At the IFA, Richard Yu, the charismatic Huawei boss, is once again a keynote speaker. What he will be presenting there has already been revealed by the company on posters hanging in the exhibition halls. The Kirin 980, the next smartphone processor from Huawei subsidiary HiSilicon, will set a world record.
On the exhibition grounds in Berlin, there are already posters advertising the new Kirin 980 and showing its most important feature: the 7-nanometer production. No other chip manufacturer has yet achieved this. Experts did not expect the first 7-nanometer chips to be ready for the market before 2019. The new processor, which will be used for the first time in the Huawei Mate 20 Pro, will - according to Huawei's advertising - be stronger and smarter than all chips that came before.
Reducing the production size offers two main advantages for processors. The chips are becoming more powerful and generally also improve power consumption. In fact, however, the SoCs themselves are not getting smaller.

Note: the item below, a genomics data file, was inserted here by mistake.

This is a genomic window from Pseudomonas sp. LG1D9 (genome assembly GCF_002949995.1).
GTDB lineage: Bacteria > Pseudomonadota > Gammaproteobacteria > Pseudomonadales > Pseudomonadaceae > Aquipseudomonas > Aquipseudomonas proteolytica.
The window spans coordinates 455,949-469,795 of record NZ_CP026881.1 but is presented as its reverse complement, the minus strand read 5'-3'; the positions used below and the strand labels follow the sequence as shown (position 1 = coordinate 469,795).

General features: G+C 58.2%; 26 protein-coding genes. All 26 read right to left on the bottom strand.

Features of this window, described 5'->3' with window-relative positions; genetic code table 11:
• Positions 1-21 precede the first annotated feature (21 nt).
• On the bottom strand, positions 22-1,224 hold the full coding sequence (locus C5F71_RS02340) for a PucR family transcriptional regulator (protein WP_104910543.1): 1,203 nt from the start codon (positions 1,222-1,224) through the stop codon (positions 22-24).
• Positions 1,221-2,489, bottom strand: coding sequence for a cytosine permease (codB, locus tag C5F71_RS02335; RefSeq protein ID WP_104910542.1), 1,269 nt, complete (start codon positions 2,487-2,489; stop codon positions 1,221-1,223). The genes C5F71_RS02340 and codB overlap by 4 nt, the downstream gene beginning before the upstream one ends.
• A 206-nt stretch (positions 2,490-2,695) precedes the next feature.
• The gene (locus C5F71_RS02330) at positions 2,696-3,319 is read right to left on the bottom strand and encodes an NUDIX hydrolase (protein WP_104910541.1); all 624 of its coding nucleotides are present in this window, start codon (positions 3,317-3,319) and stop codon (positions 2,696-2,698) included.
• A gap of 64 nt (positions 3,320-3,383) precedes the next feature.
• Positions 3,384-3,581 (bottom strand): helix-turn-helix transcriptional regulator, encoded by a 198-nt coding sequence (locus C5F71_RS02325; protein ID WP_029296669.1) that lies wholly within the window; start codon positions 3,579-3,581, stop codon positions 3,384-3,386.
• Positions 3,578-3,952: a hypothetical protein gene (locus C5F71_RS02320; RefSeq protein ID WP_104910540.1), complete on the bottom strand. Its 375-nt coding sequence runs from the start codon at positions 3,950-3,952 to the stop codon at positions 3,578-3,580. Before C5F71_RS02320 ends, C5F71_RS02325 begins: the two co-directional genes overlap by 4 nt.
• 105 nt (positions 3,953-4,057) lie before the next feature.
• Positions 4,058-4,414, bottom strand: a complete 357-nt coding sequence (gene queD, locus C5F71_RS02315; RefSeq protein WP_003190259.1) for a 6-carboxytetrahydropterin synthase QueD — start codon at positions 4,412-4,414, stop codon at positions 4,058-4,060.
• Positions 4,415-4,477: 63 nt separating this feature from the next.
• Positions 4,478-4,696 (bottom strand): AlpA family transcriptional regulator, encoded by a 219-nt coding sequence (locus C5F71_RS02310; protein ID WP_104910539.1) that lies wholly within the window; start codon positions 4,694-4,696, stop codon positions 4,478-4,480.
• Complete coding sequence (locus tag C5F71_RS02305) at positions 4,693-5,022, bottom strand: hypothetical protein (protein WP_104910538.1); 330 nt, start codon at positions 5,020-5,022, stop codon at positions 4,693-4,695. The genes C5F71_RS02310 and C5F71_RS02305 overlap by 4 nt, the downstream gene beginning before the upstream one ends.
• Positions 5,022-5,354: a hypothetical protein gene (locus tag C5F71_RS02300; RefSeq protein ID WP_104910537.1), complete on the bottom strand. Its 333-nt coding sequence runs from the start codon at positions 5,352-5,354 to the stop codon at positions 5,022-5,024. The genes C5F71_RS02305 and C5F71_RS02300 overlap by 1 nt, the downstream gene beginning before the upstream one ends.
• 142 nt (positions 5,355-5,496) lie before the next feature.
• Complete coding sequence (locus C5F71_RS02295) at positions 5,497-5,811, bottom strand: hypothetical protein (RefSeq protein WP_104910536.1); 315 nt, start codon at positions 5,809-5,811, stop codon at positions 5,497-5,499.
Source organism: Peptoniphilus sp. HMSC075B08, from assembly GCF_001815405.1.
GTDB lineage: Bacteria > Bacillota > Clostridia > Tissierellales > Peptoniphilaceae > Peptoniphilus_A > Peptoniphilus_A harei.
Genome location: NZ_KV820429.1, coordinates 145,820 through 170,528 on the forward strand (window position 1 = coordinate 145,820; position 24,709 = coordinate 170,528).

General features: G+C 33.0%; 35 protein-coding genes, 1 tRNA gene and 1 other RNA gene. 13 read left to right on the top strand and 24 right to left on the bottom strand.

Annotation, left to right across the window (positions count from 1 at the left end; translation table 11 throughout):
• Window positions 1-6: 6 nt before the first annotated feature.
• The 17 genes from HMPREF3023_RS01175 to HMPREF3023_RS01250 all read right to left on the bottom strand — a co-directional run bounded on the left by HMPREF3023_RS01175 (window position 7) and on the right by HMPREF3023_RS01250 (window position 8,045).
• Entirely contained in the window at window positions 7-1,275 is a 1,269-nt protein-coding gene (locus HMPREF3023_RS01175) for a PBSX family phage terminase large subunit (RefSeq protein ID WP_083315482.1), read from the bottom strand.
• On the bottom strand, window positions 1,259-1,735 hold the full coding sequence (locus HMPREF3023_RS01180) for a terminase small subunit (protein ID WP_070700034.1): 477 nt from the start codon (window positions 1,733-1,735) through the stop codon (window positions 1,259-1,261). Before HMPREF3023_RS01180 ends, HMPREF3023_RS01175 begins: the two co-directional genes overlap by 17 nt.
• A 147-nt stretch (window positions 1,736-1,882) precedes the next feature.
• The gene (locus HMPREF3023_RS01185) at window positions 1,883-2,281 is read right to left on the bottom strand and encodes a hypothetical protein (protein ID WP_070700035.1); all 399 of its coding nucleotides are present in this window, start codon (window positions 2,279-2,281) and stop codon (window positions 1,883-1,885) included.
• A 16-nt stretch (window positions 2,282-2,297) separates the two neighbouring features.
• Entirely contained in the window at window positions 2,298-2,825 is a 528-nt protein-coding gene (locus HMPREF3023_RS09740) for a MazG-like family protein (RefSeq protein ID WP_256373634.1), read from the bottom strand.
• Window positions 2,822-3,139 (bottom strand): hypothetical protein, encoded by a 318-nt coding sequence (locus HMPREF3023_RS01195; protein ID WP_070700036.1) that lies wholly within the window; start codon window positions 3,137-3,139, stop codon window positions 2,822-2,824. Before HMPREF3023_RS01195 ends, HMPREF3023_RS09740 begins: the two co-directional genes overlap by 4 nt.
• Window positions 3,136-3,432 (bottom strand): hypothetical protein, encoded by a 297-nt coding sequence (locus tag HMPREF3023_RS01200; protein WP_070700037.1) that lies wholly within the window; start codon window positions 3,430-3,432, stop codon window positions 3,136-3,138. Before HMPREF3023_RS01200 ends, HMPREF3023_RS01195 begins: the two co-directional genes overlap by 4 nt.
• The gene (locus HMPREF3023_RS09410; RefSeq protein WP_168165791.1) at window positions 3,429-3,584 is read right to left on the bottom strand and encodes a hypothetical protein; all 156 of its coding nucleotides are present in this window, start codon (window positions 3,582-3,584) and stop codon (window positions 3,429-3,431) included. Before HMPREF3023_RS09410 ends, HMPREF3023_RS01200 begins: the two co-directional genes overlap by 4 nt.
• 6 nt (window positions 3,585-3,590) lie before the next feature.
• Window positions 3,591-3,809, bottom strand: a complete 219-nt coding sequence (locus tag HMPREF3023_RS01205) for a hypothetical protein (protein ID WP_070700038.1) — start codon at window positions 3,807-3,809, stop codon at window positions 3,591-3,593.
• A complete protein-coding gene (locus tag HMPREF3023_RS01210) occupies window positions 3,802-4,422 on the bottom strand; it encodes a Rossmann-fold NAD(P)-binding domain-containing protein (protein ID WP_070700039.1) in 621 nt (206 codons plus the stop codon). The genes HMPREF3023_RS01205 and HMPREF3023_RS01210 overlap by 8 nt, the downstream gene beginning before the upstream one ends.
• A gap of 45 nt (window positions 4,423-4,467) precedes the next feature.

Intel lags behind
Meanwhile, Intel, the original chip manufacturer, is still working on getting 10-nanometer production going on a large scale. Although the x86 and ARM-based processors are not directly comparable, the lead in the development of mobile chips is quite remarkable.
Qualcomm is also expected to switch to 7-nanometer production in 2019, probably with the Snapdragon 855, but it is not yet clear whether Samsung will continue to manufacture its new Exynos processors at 10 nanometers in the next generation.
Of course, as Huawei continues to struggle against official opposition to enter the US market, the presence of this record-breaking chip on American soil will be limited to imports. What do you think of Huawei's progress, and should the new Kirin be allowed to compete with Snapdragon and Apple A processors in the US?